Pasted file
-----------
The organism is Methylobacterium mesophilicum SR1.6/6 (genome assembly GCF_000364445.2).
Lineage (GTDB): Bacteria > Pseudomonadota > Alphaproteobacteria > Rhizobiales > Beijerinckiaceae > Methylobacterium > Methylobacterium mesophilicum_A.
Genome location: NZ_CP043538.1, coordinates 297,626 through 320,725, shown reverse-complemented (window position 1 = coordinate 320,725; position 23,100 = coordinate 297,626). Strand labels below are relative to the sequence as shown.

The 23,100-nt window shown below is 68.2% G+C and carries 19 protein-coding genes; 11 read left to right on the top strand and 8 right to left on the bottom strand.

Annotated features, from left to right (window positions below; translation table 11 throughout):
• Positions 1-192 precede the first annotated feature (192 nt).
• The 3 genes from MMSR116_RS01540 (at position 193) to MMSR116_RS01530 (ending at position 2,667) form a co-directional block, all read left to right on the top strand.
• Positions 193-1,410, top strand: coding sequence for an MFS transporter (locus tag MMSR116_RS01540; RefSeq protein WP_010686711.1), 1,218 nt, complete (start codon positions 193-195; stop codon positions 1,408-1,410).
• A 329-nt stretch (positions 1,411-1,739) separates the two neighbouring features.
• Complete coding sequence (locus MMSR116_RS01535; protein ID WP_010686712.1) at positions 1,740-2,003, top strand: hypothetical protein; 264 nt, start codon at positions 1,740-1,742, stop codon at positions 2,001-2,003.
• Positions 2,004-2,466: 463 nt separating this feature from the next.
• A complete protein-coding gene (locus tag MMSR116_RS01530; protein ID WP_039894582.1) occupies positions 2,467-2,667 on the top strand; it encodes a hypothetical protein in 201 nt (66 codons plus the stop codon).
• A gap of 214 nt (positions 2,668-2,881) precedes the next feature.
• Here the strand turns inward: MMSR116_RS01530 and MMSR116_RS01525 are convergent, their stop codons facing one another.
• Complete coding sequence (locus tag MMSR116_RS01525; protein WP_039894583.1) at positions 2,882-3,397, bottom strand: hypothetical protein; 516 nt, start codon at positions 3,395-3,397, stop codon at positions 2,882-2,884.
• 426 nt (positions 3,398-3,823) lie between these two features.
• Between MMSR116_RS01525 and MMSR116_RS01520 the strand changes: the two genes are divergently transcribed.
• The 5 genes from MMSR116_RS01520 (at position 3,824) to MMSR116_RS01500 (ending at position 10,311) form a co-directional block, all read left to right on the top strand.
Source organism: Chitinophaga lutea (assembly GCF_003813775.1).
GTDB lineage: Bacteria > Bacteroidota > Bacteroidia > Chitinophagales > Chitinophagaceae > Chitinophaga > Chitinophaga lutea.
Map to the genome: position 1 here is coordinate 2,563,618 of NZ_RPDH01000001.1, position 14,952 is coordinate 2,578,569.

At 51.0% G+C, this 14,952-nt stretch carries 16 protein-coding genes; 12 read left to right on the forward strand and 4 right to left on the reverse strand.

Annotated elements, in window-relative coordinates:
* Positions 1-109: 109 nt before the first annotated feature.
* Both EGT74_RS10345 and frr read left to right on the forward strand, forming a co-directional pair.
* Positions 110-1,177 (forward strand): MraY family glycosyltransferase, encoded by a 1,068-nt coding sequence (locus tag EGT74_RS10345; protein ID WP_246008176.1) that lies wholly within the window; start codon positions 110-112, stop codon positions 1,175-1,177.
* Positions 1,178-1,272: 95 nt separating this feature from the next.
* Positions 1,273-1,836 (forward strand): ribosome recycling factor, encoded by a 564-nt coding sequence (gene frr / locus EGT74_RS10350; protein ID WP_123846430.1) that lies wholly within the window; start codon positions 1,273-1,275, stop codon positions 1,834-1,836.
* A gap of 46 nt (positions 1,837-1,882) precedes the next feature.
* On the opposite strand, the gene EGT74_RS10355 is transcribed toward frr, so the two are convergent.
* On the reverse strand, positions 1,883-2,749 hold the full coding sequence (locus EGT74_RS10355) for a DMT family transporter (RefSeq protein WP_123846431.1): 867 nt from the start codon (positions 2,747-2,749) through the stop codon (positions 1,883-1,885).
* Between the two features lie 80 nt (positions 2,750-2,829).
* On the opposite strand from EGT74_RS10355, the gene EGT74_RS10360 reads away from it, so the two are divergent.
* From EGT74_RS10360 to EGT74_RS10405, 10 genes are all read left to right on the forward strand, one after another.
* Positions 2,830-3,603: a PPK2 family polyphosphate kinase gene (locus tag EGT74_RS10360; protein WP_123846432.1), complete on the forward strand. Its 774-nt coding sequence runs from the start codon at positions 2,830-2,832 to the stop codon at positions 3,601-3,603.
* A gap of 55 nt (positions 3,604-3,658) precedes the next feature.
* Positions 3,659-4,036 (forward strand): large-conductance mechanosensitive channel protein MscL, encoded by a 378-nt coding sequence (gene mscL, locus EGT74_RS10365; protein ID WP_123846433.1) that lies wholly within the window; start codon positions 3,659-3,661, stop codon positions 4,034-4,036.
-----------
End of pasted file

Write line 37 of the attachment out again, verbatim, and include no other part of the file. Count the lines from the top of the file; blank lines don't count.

* Positions 3,659-4,036 (forward strand): large-conductance mechanosensitive channel protein MscL, encoded by a 378-nt coding sequence (gene mscL, locus EGT74_RS10365; protein ID WP_123846433.1) that lies wholly within the window; start codon positions 3,659-3,661, stop codon positions 4,034-4,036.